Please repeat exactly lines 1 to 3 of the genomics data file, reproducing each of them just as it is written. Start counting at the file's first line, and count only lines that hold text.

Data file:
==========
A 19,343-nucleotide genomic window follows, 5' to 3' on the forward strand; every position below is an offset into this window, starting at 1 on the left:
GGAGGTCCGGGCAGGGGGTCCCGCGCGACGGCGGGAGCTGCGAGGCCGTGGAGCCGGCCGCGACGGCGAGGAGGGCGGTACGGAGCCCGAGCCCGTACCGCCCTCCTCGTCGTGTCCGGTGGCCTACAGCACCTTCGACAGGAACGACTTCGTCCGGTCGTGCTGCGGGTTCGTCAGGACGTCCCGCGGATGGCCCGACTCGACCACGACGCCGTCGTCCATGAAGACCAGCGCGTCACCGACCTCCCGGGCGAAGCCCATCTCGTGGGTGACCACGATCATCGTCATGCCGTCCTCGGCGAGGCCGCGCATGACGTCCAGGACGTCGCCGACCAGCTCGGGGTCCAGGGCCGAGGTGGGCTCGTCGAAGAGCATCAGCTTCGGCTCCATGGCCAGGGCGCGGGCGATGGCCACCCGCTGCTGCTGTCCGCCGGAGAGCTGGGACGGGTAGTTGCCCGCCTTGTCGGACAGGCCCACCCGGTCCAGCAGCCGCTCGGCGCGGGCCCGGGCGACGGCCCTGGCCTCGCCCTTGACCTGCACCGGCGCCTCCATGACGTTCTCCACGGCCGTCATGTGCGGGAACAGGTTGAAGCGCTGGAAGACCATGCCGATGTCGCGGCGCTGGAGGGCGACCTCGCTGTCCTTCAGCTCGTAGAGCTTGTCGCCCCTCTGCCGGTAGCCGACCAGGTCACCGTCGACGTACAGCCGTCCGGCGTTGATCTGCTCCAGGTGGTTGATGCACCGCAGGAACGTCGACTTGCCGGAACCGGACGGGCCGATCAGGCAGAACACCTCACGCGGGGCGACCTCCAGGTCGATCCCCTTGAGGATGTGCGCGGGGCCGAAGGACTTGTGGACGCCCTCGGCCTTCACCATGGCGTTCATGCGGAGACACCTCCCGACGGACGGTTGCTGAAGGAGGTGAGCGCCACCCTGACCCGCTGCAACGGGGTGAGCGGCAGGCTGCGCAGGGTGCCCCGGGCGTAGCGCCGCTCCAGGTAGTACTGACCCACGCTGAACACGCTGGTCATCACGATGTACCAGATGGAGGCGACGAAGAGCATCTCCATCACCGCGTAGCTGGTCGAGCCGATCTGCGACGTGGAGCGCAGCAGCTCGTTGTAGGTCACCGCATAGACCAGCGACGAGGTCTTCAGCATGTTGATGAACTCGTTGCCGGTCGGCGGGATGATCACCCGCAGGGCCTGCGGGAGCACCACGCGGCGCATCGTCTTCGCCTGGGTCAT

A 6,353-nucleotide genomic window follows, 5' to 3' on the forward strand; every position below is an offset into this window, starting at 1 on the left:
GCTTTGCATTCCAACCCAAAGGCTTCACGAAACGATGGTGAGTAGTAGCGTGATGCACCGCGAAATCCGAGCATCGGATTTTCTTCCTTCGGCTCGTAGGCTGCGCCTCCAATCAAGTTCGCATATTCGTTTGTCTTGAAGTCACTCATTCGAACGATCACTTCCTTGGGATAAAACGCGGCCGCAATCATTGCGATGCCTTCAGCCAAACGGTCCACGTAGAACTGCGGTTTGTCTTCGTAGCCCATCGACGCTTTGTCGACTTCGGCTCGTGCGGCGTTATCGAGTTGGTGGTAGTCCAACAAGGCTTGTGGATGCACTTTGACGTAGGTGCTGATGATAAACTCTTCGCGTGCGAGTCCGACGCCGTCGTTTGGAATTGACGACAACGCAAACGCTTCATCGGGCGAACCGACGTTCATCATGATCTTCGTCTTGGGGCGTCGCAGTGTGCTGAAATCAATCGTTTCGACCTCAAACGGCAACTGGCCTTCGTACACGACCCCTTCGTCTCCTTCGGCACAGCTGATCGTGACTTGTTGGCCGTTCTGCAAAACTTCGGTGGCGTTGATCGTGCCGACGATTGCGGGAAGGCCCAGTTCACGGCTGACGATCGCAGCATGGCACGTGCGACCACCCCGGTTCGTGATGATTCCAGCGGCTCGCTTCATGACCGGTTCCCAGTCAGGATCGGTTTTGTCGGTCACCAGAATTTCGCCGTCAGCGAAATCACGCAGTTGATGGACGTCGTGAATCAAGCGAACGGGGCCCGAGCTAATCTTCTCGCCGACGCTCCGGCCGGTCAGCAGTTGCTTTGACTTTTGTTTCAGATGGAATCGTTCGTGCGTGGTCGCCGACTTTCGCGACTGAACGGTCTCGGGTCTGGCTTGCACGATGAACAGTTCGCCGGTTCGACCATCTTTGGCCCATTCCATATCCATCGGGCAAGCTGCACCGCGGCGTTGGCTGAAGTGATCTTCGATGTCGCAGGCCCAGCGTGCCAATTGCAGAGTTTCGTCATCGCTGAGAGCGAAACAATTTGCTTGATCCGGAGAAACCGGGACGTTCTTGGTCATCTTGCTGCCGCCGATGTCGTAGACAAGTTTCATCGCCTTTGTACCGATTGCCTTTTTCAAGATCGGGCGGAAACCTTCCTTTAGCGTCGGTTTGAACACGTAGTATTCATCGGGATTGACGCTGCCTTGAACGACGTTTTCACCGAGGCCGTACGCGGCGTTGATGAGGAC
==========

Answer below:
A 19,343-nucleotide genomic window follows, 5' to 3' on the forward strand; every position below is an offset into this window, starting at 1 on the left:
GGAGGTCCGGGCAGGGGGTCCCGCGCGACGGCGGGAGCTGCGAGGCCGTGGAGCCGGCCGCGACGGCGAGGAGGGCGGTACGGAGCCCGAGCCCGTACCGCCCTCCTCGTCGTGTCCGGTGGCCTACAGCACCTTCGACAGGAACGACTTCGTCCGGTCGTGCTGCGGGTTCGTCAGGACGTCCCGCGGATGGCCCGACTCGACCACGACGCCGTCGTCCATGAAGACCAGCGCGTCACCGACCTCCCGGGCGAAGCCCATCTCGTGGGTGACCACGATCATCGTCATGCCGTCCTCGGCGAGGCCGCGCATGACGTCCAGGACGTCGCCGACCAGCTCGGGGTCCAGGGCCGAGGTGGGCTCGTCGAAGAGCATCAGCTTCGGCTCCATGGCCAGGGCGCGGGCGATGGCCACCCGCTGCTGCTGTCCGCCGGAGAGCTGGGACGGGTAGTTGCCCGCCTTGTCGGACAGGCCCACCCGGTCCAGCAGCCGCTCGGCGCGGGCCCGGGCGACGGCCCTGGCCTCGCCCTTGACCTGCACCGGCGCCTCCATGACGTTCTCCACGGCCGTCATGTGCGGGAACAGGTTGAAGCGCTGGAAGACCATGCCGATGTCGCGGCGCTGGAGGGCGACCTCGCTGTCCTTCAGCTCGTAGAGCTTGTCGCCCCTCTGCCGGTAGCCGACCAGGTCACCGTCGACGTACAGCCGTCCGGCGTTGATCTGCTCCAGGTGGTTGATGCACCGCAGGAACGTCGACTTGCCGGAACCGGACGGGCCGATCAGGCAGAACACCTCACGCGGGGCGACCTCCAGGTCGATCCCCTTGAGGATGTGCGCGGGGCCGAAGGACTTGTGGACGCCCTCGGCCTTCACCATGGCGTTCATGCGGAGACACCTCCCGACGGACGGTTGCTGAAGGAGGTGAGCGCCACCCTGACCCGCTGCAACGGGGTGAGCGGCAGGCTGCGCAGGGTGCCCCGGGCGTAGCGCCGCTCCAGGTAGTACTGACCCACGCTGAACACGCTGGTCATCACGATGTACCAGATGGAGGCGACGAAGAGCATCTCCATCACCGCGTAGCTGGTCGAGCCGATCTGCGACGTGGAGCGCAGCAGCTCGTTGTAGGTCACCGCATAGACCAGCGACGAGGTCTTCAGCATGTTGATGAACTCGTTGCCGGTCGGCGGGATGATCACCCGCAGGGCCTGCGGGAGCACCACGCGGCGCATCGTCTTCGCCTGGGTCAT

A 6,353-nucleotide genomic window follows, 5' to 3' on the forward strand; every position below is an offset into this window, starting at 1 on the left: